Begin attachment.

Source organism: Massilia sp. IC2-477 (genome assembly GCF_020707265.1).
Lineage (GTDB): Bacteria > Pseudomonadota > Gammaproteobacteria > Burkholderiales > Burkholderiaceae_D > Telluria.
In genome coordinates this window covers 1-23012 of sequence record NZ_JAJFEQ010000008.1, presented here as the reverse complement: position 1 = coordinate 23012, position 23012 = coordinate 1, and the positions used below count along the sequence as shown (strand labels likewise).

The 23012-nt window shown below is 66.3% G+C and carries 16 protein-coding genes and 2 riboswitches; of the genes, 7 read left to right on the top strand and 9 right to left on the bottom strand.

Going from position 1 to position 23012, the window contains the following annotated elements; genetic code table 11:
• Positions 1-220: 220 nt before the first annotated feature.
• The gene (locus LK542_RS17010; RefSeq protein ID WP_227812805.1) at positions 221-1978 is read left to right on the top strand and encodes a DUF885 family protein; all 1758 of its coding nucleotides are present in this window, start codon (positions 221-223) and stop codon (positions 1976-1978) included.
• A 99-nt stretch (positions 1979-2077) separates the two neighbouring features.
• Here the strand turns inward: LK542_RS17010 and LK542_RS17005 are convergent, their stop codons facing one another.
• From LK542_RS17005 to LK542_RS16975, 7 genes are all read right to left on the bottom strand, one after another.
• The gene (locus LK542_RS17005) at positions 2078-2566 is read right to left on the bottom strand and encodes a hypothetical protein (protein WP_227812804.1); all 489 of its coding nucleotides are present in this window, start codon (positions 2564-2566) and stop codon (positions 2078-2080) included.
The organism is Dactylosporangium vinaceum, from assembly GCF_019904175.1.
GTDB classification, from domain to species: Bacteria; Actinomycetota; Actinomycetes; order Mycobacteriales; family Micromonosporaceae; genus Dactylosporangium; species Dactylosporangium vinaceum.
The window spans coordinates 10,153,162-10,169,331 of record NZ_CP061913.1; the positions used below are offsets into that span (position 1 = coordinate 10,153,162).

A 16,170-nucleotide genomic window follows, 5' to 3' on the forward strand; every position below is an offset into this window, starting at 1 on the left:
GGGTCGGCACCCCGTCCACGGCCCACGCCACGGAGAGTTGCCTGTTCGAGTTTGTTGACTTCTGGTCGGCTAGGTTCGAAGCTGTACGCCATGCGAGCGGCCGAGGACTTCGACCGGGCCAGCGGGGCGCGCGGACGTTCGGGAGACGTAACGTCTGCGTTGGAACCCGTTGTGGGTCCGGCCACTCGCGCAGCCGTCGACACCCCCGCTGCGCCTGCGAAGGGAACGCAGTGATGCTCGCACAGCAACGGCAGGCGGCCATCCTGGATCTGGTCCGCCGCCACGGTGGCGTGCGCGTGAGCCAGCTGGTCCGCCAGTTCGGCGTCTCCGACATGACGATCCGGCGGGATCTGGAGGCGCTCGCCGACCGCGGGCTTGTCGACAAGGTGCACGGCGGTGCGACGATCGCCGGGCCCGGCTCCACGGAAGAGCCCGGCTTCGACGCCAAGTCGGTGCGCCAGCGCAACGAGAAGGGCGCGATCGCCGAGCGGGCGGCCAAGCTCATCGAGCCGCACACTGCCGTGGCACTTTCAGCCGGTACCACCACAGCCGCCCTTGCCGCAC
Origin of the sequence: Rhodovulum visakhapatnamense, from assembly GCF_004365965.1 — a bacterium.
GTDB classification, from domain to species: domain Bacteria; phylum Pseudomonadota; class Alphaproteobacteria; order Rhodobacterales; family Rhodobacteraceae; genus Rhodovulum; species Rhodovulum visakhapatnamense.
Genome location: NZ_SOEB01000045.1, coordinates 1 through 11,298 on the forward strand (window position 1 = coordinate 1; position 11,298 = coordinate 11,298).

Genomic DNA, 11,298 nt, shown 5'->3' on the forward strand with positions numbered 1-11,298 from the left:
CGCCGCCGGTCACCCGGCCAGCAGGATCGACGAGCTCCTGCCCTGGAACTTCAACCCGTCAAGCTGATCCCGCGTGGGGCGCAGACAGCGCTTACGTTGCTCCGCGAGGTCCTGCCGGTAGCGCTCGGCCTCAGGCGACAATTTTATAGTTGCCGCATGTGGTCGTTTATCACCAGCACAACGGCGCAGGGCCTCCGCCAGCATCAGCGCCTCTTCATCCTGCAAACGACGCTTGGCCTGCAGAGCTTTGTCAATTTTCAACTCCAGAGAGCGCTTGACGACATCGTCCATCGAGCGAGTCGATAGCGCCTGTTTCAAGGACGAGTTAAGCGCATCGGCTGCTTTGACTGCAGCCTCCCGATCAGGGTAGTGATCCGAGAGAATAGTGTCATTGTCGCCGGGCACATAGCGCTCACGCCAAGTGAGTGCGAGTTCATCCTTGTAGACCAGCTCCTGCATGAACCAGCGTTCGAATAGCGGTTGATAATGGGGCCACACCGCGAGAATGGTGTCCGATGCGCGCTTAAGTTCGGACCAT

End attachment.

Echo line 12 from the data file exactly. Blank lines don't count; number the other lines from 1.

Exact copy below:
The organism is Dactylosporangium vinaceum, from assembly GCF_019904175.1.